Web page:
iPads Enhance Freshman Curriculum

Students+Using+iPads+in+class

Ali Pietrykowski

Students Using iPads in class

Liz Berndt, Staff Writer

This year, about one-third of the 2016 freshman class was given iPads and made part of the “iMat Trial.” The addition of iPads into the technology toolbox of this year’s freshmen has aroused mixed feelings. The excluded students from the trial are disappointed they did not receive an iPad. On the other hand, Principal Adam Clark and English teacher Steve Poling are hopeful and very excited about the potential for growth in education.

“Research shows technology is how you make the next jump in learning,” Clark said. “We wanted to find a way to put technology into kids’ hands so they could create a one-on-one working relationship with it.”

The Measure E bond, passed Nov. 4, 2008, supplied the money to purchase these iPads. Voters agreed to put aside around $93 million to improve facilities and upgrade technology. A portion of this money must be spent on technology. The administration decided to spend part of this designated money on iPads due to their potential to replace textbooks, aid in research, and replace “old school” pen and paper.

The administration wanted to test-drive the iMat program with the freshman class for one reason; there is no flexibility in their course options for History and English, providing a control for the trial.

This created a problem: which students would receive iPads? Clark promises it was completely random. The selection was based solely on how the computer arranged students into classes. This random selection divided the inseparable Fabian twins.

Emily and Lizzie Fabian do everything together. They have three of the same classes and both play on the varsity volleyball team. However, they were out of sync when only one received an iPad. Emily, the iPad recipient, is excited about the trial, but Lizzie has her doubts.

“I definitely wanted an iPad and I am sad I didn’t get one,” Lizzie said. “But I think the iPads have great potential for distraction and I’m worried some of my classmates will abuse the privilege.”

This has been a common fear amongst students and staff. Clark is not as worried. “We are talking to the students about what it means to be a digital citizen and how technology is a great tool, but must be used responsibly.”

The twins worry about theft, and are skeptical of the teachers’ abilities to limit their classmates’ misuse. Both are disappointed they cannot be a part of the trial together.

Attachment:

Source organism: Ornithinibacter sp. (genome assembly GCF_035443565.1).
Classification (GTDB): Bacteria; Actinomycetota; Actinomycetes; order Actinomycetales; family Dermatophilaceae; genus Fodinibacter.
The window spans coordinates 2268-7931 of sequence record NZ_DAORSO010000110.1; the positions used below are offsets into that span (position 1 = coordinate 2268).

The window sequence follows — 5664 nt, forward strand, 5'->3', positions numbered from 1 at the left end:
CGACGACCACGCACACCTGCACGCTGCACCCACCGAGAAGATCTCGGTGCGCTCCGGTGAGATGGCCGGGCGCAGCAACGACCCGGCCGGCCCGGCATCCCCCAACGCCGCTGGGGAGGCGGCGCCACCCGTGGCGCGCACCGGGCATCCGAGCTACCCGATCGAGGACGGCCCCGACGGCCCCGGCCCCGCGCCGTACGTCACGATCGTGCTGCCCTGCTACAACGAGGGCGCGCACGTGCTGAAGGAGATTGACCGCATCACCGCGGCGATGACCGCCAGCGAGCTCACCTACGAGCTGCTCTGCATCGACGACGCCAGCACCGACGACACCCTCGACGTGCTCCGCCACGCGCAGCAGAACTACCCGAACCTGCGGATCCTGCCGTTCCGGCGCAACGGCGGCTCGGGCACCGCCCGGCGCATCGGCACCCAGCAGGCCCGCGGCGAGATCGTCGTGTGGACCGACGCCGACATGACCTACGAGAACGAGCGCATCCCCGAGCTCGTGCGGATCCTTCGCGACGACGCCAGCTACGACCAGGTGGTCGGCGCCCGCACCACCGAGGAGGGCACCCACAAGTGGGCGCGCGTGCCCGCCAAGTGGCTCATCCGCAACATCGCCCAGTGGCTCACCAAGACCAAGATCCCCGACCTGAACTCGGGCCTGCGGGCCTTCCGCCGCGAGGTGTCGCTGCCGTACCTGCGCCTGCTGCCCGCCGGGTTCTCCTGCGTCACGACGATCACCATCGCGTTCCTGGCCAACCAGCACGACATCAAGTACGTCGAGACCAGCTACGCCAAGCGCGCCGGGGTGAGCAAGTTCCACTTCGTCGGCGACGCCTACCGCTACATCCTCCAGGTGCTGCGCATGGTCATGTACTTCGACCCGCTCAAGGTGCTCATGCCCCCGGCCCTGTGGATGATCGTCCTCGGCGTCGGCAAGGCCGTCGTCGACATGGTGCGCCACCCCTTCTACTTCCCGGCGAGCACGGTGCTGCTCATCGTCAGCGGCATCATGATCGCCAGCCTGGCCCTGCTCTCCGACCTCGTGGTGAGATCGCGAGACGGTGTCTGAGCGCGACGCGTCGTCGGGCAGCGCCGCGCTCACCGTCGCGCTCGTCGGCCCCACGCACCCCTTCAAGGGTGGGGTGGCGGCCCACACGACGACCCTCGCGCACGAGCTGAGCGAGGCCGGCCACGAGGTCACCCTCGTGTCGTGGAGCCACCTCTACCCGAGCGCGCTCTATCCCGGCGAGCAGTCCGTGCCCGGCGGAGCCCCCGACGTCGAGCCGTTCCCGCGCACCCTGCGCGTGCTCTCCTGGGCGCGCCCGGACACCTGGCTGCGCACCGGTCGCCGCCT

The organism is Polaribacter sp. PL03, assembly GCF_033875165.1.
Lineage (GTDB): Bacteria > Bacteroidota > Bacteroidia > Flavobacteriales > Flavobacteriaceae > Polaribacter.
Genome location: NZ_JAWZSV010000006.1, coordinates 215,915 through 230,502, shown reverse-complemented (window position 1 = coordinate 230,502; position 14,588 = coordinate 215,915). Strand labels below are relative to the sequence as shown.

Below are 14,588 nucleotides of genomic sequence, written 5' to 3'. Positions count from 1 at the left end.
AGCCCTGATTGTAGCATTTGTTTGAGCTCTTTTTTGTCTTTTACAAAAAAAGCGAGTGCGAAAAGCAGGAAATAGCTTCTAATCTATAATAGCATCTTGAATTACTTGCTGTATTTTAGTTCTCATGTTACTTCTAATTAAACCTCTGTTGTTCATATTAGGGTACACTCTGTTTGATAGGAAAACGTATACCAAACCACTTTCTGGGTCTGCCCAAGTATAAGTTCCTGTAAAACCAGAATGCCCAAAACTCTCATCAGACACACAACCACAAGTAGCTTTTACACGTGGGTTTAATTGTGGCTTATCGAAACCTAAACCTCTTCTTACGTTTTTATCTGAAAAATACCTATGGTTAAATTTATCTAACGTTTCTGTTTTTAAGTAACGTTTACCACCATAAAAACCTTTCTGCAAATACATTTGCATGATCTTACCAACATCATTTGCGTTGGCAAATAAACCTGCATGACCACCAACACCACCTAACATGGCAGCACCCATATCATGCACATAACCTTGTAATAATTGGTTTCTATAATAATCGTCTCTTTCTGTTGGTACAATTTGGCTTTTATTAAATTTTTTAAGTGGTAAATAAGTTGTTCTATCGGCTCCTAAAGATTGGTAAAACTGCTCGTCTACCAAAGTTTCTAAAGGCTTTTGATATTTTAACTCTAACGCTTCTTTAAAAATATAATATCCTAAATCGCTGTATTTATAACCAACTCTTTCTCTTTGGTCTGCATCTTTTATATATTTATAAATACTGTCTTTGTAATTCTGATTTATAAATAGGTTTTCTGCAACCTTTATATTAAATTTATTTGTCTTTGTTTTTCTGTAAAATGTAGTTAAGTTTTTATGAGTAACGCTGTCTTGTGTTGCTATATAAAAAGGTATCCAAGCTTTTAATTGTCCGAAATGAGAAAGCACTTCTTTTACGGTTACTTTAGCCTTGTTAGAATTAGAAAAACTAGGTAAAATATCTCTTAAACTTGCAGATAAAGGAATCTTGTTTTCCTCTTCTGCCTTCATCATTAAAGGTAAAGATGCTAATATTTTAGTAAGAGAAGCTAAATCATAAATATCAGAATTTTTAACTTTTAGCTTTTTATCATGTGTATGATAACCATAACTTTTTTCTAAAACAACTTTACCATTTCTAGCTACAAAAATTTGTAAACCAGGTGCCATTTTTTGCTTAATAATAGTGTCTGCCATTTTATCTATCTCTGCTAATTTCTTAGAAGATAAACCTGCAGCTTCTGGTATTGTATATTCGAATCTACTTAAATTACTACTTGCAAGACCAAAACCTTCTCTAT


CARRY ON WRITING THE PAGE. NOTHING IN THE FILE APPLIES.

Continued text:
The first couple days iPad recipients attended lectures on the responsibility that comes with this new technology. Thus far, the iPads have been used to take notes and Emily says they will be assigned a project using iMovie in the weeks to come.

Nick Carpenter, Michael McAlister, and Clark hosted two informational meetings to involve the parents and answer any questions they had. In general, parents wanted to know what the iPads would be used for and if there is a way to filter content. At school, the administration can block sites that are “inappropriate for school use,” but at home, Internet filtration is completely up to the parents.

According to Poling, “iMat students will be using iPads for note taking, research, School Loop, writing, and a host of other creative and productive tasks.”
Clark said the iMat teachers have worked all summer to develop different programs for their classes. These programs intend to enhance learning and allow greater room for growth in the classroom.

iPads could increase the potential for academic dishonesty, could become a distraction in the classroom, and could create a new level of theft possibilities. The freshmen will be held responsible for their actions. All the iPads are insured, and if lost, damaged, or stolen, students will be expected to pay the $45 insurance fee, but not the $500 market price.
The four teachers pioneering the iMat trial, Poling, Amy Krochmal, Kelly Ginocchio, and Carolyn Cahill, along with Clark are collaborating to figure out what works and what doesn’t.

“If this trial is successful, we are looking at having visitors and making partnerships with app development companies. The possibilities are endless,” Clark said.
Clark stressed that these iPads are a trial. Next year, assuming the trial works, the school may target a different grade or different subject.

“I think the most exciting thing about being an iMat is the trust I feel the school has given us,” said Emily. “In middle school they watched our every move and never gave us any freedom. Hopefully our class can handle this responsibility and my sister, along with the rest of the grade, will receive iPads next year.”